Matthew 25

Went forth; according to the custom in the marriage ceremonies of the East, to meet and escort the bridegroom, with lighted torches, to the house where the ceremony was to be performed.

Tarried; from some cause of delay.

There was a cry made; that is, it was announced.

His goods; his property.

A talent was a large sum of money.

Into the joy of thy lord; into his confidence and favor.

It is noticeable that our Lord makes the man who had received the one talent, the unfaithful servant, in order to show us that, though our means of usefulness may be circumscribed, we are under an obligation, none the less imperious, faithfully to improve them.

In his glory; to judge the world at the last day.

Our Savior teaches, by the preceding instructions, that a heart of kindness and compassion, and a sincere regard for the welfare and happiness of others, totally diverse from the spirit of unfeeling selfishness which reigns generally in the world, is necessary to prepare us for heaven. By what means past sins were to be remitted, and the human heart formed into the new image which he thus describes, was more fully explained by his apostles, after he had risen. In fact, in all our Savior's conversation and instructions, it seems to have been his design simply to bring this image of moral excellence to view, and to give it a permanent and conspicuous position before mankind. This was a necessary preliminary step. The way was afterwards revealed, through the writings and preaching of the apostles, by which this new spiritual condition was to be attained,—viz., by reliance upon the death of Christ, as an expiation for past sins, and upon the power of the Divine Spirit to work the great change in the desires and tendencies of the soul.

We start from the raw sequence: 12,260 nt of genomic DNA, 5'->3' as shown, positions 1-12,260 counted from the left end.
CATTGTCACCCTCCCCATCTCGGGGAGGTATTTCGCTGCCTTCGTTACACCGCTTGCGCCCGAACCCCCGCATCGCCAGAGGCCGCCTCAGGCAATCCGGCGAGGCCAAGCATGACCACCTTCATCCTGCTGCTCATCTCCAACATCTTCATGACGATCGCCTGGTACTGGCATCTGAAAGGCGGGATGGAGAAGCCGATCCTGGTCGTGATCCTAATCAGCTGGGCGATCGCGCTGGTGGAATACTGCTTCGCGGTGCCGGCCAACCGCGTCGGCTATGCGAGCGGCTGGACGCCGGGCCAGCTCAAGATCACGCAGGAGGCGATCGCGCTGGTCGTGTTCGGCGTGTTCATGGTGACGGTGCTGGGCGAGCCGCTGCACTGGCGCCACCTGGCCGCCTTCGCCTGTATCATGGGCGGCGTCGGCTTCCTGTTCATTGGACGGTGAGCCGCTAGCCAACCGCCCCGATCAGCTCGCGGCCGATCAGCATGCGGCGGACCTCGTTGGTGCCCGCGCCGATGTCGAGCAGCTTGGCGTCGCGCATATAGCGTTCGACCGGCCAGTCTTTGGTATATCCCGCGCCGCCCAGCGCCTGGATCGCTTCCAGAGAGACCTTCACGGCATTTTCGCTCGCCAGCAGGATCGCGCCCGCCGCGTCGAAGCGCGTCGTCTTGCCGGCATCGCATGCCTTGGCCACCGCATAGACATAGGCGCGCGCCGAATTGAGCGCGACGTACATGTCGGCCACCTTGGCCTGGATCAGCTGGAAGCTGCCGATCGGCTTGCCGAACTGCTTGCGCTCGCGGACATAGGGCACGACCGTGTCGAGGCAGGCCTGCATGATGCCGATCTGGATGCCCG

Everlasting, punishment,—life eternal. The duration of the happiness of the righteous and of the misery of the wicked, is, in the original, expressed by the same word; and language has no stronger term with which to indicate limitless duration.

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